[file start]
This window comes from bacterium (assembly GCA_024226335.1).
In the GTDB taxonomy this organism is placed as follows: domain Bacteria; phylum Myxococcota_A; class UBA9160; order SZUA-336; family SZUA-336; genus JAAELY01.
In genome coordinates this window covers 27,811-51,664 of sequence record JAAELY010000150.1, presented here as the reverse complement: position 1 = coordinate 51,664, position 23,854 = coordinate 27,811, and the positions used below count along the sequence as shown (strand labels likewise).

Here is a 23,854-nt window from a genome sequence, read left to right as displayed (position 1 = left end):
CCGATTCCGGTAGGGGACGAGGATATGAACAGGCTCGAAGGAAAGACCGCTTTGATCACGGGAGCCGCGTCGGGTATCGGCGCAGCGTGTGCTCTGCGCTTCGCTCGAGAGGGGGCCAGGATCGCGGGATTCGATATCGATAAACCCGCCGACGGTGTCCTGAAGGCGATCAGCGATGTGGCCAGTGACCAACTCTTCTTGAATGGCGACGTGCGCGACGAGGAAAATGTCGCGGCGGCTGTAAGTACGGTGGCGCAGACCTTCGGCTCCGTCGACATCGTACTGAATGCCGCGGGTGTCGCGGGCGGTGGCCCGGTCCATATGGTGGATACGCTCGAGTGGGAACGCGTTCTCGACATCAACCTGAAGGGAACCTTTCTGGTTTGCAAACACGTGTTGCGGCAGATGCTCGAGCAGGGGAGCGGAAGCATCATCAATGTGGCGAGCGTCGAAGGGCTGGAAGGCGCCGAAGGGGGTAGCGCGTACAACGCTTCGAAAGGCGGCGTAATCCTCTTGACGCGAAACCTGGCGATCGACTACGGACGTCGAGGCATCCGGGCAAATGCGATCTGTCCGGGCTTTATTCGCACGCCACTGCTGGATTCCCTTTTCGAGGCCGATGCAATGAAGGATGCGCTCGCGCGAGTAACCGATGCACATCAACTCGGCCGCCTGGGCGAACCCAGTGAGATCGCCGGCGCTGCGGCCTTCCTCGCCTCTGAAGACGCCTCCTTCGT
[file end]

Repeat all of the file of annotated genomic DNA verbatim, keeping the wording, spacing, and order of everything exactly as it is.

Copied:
This window comes from bacterium (assembly GCA_024226335.1).
In the GTDB taxonomy this organism is placed as follows: domain Bacteria; phylum Myxococcota_A; class UBA9160; order SZUA-336; family SZUA-336; genus JAAELY01.
In genome coordinates this window covers 27,811-51,664 of sequence record JAAELY010000150.1, presented here as the reverse complement: position 1 = coordinate 51,664, position 23,854 = coordinate 27,811, and the positions used below count along the sequence as shown (strand labels likewise).

Here is a 23,854-nt window from a genome sequence, read left to right as displayed (position 1 = left end):
CCGATTCCGGTAGGGGACGAGGATATGAACAGGCTCGAAGGAAAGACCGCTTTGATCACGGGAGCCGCGTCGGGTATCGGCGCAGCGTGTGCTCTGCGCTTCGCTCGAGAGGGGGCCAGGATCGCGGGATTCGATATCGATAAACCCGCCGACGGTGTCCTGAAGGCGATCAGCGATGTGGCCAGTGACCAACTCTTCTTGAATGGCGACGTGCGCGACGAGGAAAATGTCGCGGCGGCTGTAAGTACGGTGGCGCAGACCTTCGGCTCCGTCGACATCGTACTGAATGCCGCGGGTGTCGCGGGCGGTGGCCCGGTCCATATGGTGGATACGCTCGAGTGGGAACGCGTTCTCGACATCAACCTGAAGGGAACCTTTCTGGTTTGCAAACACGTGTTGCGGCAGATGCTCGAGCAGGGGAGCGGAAGCATCATCAATGTGGCGAGCGTCGAAGGGCTGGAAGGCGCCGAAGGGGGTAGCGCGTACAACGCTTCGAAAGGCGGCGTAATCCTCTTGACGCGAAACCTGGCGATCGACTACGGACGTCGAGGCATCCGGGCAAATGCGATCTGTCCGGGCTTTATTCGCACGCCACTGCTGGATTCCCTTTTCGAGGCCGATGCAATGAAGGATGCGCTCGCGCGAGTAACCGATGCACATCAACTCGGCCGCCTGGGCGAACCCAGTGAGATCGCCGGCGCTGCGGCCTTCCTCGCCTCTGAAGACGCCTCCTTCGT